3. Untreated drug addiction can lead to serious consequences involving other physical and mental health conditions that can be debilitating and require strict medical attention.

The consequences and changes that drug addiction can cause are long-lasting and can remain even after the person has quit using substances.

Some people do not consider drug addiction a disease because drug abuse is ultimately a person’s choice. However, most experts believe that even though the experimental stage of drug addiction may be by choice, once continued abuse and addiction transformed the brain, the person begins to lose control of their behavior.

What causes drug addiction?

Many factors affect the likelihood of a person with drug addiction. These factors belong in four primary categories: psychological factors, biological factors, spiritual factors, and socio-cultural factors. Despite being distinct factors, all four connect, and each contributes to addiction.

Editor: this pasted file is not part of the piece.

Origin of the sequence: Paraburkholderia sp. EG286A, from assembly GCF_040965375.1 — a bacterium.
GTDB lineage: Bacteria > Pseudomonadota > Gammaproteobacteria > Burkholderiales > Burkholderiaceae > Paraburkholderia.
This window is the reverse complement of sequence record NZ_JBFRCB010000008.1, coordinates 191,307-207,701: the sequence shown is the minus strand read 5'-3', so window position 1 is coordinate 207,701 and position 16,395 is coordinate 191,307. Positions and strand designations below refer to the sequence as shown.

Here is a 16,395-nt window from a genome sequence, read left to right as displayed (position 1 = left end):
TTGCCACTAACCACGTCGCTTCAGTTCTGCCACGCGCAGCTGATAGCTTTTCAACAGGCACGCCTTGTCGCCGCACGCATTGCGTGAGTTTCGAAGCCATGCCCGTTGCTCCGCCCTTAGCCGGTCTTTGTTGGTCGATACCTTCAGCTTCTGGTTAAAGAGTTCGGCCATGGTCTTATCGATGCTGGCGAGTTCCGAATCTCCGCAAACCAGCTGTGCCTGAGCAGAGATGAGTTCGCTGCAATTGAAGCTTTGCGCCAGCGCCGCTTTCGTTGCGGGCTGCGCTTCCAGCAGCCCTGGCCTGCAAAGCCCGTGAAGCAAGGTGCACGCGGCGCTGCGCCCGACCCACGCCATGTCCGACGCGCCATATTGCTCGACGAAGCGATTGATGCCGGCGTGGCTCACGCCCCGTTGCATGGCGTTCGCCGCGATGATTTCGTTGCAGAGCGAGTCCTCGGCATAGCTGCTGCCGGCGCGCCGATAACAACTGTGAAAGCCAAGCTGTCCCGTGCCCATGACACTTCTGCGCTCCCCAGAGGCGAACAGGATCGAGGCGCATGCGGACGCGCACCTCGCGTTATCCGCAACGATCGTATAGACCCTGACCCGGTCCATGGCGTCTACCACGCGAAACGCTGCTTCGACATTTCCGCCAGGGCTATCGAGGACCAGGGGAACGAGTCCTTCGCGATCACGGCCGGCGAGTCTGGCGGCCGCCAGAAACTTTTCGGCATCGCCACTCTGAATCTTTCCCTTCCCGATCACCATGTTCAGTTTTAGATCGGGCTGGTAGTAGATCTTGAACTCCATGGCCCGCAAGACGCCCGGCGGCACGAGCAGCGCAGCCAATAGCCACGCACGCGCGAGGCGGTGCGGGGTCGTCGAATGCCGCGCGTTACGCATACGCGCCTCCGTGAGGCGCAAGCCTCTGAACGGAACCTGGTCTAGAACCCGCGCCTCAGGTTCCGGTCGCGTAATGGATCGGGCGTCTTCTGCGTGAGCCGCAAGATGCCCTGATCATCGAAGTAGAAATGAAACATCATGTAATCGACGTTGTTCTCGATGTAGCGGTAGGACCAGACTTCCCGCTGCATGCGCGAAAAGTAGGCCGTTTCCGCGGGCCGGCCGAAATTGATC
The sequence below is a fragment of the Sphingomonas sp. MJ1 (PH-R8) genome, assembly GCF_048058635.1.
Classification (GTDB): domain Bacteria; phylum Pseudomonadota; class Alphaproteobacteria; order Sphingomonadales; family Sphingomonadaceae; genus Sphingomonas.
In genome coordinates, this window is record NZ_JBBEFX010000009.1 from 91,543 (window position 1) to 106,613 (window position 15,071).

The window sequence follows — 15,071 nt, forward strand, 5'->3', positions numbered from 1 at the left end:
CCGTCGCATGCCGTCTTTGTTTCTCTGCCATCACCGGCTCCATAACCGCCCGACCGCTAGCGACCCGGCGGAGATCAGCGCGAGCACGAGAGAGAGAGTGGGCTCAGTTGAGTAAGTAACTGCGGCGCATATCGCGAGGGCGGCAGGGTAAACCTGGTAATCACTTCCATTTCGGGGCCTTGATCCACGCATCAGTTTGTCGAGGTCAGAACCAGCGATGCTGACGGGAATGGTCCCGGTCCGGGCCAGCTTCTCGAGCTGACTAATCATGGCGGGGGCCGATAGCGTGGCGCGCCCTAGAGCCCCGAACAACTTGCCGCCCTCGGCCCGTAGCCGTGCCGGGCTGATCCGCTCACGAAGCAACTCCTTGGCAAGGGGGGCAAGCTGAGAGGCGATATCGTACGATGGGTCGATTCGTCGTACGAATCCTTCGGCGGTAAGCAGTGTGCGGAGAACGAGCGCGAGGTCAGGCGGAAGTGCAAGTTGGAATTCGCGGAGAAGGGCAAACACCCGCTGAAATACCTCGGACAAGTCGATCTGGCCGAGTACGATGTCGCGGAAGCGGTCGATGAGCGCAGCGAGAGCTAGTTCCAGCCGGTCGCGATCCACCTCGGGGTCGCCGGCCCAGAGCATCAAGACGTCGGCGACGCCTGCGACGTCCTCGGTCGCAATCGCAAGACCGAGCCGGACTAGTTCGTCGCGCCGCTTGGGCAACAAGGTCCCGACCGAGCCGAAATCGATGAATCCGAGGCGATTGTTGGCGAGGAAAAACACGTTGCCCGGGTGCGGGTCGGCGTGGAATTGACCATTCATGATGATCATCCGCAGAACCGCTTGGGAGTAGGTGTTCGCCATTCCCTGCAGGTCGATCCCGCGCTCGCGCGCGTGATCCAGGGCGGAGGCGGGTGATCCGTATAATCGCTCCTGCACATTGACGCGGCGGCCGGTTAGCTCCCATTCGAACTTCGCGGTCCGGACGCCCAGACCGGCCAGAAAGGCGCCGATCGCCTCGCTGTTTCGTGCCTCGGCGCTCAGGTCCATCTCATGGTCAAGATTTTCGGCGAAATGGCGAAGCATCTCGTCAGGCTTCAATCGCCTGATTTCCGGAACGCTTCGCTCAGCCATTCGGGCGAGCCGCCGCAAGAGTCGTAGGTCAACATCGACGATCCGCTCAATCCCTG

1. Psychological Factors

Psychological research has helped determine that people tend to repeat behaviors when they expect a reward or benefit from it, even if the behavior is harmful. Such is the case with drug addiction: there is a perceived reward or “high” that is felt from the action even though it is harmful.

2. Biological Factors

The biological factors of drug addiction refer to the role that person’s genetics or physiology plays in the likelihood of that person developing addiction.

3. Socio-cultural Factors

The culture of the person influences his or her likelihood of developing an addiction. If their culture tolerates and accepts drug use, they are more vulnerable to developing a drug addiction. People can get harmful behavior from their social circles and family members.

4. Spiritual Factors

Spirituality is about a belief that life has a greater meaning and purpose. For some, the lack of spirituality can cause reckless behavior and the tendency to try harmful substances.

What makes drugs addictive?